How do I call clock() in C++?

For example, I want to test how much time a linear search takes to find a given element in an array.

  • 1
    Note that wall-clock time isn't always a good way to time microbenchmarks. To get consistent results, you have to work around CPU frequency-scaling (including Intel turbo or the AMD equivalent, which lets your CPU clock higher when thermal/power limits allow). Profiling with performance counters can give you measurements in core clock cycles (and also details about whether a bottleneck is cache misses vs. instruction throughput vs. latency, by looking at counters other than just cycles). On Linux, perf stat -d ./a.out Sep 21, 2017 at 7:59

7 Answers 7

#include <iostream>
#include <cstdio>
#include <ctime>

int main() {
    std::clock_t start;
    double duration;

    start = std::clock();

    /* Your algorithm here */

    duration = ( std::clock() - start ) / (double) CLOCKS_PER_SEC;

    std::cout<<"printf: "<< duration <<'\n';
  • 5
    From what I can see here cplusplus.com/reference/ctime/clock, you don't need use the "std::" notation. Just use "clock()"
    – birgersp
    Jan 28, 2016 at 18:23
  • 4
    @Birger: In all the project I worked yet the code style requires std:: before every std:: call. Jan 23, 2017 at 8:31
  • 3
    Does this return the answer in seconds? May 18, 2017 at 12:54
  • 1
    @ArnavBorborah Yes, it does.
    – JoeVictor
    May 31, 2017 at 21:38
  • 1
    @Th.Thielemann both clock() and clock_t are from the C Standard Library's header of time.h, and therefore do not need the use of std namespace prefixes after the inclusion of their libraries. <ctime> wraps that value and function with the std namespace, but it's not required to use. Check here for implementation details: en.cppreference.com/w/cpp/header/ctime Jun 19, 2018 at 18:53

An alternative solution, which is portable and with higher precision, available since C++11, is to use std::chrono.

Here is an example:

#include <iostream>
#include <chrono>
typedef std::chrono::high_resolution_clock Clock;

int main()
    auto t1 = Clock::now();
    auto t2 = Clock::now();
    std::cout << "Delta t2-t1: " 
              << std::chrono::duration_cast<std::chrono::nanoseconds>(t2 - t1).count()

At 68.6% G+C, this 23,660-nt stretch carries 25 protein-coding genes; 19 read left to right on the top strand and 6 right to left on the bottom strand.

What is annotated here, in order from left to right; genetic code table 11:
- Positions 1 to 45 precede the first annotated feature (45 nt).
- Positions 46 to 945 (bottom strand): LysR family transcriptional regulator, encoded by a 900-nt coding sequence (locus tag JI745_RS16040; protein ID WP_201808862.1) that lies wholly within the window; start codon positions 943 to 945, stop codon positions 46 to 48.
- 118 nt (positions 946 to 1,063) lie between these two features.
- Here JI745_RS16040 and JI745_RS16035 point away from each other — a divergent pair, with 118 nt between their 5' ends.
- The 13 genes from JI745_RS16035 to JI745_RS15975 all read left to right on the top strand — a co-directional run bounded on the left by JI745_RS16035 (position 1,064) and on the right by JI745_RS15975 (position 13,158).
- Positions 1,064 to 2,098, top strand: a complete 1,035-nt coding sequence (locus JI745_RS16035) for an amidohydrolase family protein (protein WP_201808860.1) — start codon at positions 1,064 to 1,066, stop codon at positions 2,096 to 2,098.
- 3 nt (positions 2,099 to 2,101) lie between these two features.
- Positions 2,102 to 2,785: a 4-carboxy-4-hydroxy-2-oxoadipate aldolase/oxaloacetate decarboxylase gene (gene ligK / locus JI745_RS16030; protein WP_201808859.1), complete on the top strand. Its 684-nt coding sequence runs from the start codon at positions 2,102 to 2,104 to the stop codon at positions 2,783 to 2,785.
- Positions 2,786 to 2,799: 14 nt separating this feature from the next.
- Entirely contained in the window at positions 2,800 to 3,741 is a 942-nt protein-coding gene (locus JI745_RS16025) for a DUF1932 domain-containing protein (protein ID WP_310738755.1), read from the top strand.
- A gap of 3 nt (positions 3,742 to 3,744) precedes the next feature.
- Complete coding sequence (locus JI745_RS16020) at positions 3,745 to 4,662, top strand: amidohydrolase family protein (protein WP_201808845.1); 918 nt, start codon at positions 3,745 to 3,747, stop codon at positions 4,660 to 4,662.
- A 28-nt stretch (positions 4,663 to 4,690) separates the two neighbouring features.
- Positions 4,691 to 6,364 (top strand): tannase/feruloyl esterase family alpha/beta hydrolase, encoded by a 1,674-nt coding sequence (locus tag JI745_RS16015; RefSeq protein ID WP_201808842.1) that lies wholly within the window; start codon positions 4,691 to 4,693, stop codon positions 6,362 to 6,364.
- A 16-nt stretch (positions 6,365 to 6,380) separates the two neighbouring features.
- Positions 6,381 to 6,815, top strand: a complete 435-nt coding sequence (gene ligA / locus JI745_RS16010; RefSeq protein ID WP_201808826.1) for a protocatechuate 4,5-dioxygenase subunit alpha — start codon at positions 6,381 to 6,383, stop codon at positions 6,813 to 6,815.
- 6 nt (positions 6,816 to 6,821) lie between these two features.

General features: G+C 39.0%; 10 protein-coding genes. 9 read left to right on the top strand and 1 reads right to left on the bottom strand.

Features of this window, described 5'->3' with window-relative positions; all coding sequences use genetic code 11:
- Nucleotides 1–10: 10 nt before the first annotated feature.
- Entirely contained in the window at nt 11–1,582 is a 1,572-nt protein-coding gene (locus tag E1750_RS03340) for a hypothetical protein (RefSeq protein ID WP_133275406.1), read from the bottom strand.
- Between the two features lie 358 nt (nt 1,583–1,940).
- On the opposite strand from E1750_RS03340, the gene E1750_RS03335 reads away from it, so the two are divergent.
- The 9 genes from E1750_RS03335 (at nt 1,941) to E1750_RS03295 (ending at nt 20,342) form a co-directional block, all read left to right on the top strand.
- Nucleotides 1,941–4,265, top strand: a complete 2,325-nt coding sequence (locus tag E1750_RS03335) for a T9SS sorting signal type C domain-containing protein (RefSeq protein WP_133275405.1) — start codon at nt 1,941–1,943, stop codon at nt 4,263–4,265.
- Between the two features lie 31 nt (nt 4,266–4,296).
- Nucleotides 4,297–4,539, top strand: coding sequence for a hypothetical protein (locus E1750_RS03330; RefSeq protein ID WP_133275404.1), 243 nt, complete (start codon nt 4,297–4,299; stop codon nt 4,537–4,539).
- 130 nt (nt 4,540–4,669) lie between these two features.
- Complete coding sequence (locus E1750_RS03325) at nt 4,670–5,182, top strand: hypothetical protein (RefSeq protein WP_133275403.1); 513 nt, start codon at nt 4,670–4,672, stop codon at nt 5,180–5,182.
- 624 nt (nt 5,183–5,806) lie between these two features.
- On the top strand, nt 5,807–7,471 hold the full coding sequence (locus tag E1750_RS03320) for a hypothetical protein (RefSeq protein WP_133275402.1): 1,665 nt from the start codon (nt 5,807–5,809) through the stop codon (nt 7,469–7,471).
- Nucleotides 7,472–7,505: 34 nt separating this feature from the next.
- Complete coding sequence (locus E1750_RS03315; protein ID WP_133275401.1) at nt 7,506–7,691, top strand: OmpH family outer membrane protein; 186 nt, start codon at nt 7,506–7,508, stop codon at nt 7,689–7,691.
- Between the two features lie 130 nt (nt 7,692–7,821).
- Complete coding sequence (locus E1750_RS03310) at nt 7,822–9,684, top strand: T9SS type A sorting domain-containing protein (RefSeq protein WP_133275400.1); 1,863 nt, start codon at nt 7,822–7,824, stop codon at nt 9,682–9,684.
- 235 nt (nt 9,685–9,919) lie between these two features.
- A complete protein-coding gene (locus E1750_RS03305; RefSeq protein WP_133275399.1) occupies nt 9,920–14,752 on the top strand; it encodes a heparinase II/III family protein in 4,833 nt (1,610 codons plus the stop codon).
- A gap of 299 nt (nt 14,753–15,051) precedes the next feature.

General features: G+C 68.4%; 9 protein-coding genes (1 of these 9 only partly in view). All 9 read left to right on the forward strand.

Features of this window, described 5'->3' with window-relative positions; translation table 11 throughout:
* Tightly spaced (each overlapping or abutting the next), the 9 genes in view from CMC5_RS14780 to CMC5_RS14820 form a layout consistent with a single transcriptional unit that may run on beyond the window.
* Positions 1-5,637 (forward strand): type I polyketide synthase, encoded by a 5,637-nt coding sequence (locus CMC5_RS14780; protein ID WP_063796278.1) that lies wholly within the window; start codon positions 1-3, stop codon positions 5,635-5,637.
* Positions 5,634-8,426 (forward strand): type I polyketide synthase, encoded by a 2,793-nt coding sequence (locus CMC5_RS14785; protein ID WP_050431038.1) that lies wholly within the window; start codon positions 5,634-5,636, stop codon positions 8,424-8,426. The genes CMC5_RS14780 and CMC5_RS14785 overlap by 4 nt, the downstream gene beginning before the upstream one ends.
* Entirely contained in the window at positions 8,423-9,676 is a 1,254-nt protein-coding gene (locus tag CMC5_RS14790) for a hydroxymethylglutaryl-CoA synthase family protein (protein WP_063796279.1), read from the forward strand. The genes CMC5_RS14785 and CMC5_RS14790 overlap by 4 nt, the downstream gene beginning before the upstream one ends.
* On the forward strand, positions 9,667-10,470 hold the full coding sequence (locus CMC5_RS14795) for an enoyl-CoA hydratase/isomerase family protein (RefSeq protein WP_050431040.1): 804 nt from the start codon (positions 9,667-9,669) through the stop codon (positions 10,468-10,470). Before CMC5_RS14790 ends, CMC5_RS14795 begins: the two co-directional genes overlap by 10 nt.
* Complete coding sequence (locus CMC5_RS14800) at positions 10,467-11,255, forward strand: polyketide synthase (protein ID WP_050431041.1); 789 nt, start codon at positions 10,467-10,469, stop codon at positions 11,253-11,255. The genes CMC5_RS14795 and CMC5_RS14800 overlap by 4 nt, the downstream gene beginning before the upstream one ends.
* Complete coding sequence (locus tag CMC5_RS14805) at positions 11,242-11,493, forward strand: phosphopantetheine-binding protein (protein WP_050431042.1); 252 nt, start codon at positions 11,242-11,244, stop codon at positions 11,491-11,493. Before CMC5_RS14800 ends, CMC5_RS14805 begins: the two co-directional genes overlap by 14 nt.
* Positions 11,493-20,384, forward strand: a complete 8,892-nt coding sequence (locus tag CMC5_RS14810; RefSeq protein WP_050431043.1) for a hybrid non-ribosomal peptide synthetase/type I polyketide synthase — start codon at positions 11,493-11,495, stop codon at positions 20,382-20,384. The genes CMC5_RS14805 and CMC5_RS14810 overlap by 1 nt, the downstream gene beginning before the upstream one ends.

<< " nanoseconds" << std::endl;

Running this on ideone.com gave me:

Delta t2-t1: 282 nanoseconds
  • 11
    If you are suggesting to use C++11, you could just as well write using Clock=std::chrono::high_resolution_clock;. See type alias.
    – JHBonarius
    Sep 21, 2017 at 8:04
  • 1
    std::chrono::high_resolution_clock is not monotonic across all std lib implementations. From the cppreference - Generally one should just use std::chrono::steady_clock or std::chrono::system_clock directly instead of std::chrono::high_resolution_clock: use steady_clock for duration measurements, and system_clock for wall-clock time. Apr 9, 2020 at 8:59

clock() returns the number of clock ticks since your program started. There is a related constant, CLOCKS_PER_SEC, which tells you how many clock ticks occur in one second. Thus, you can test any operation like this:

clock_t startTime = clock();
clock_t endTime = clock();
clock_t clockTicksTaken = endTime - startTime;
double timeInSeconds = clockTicksTaken / (double) CLOCKS_PER_SEC;
  • 6
    timeInSeconds is always coming 0.000000for me. How would I fix it ?
    – noufal
    Oct 10, 2013 at 7:32
  • 3
    @noufal Maybe the time spent is so short it shows up as 0. You could try using a long double to get more precision.
    – Gerard
    May 12, 2014 at 13:51
  • probably your clock resolution isn't high enough, so no time elapsed. Apr 4, 2019 at 14:59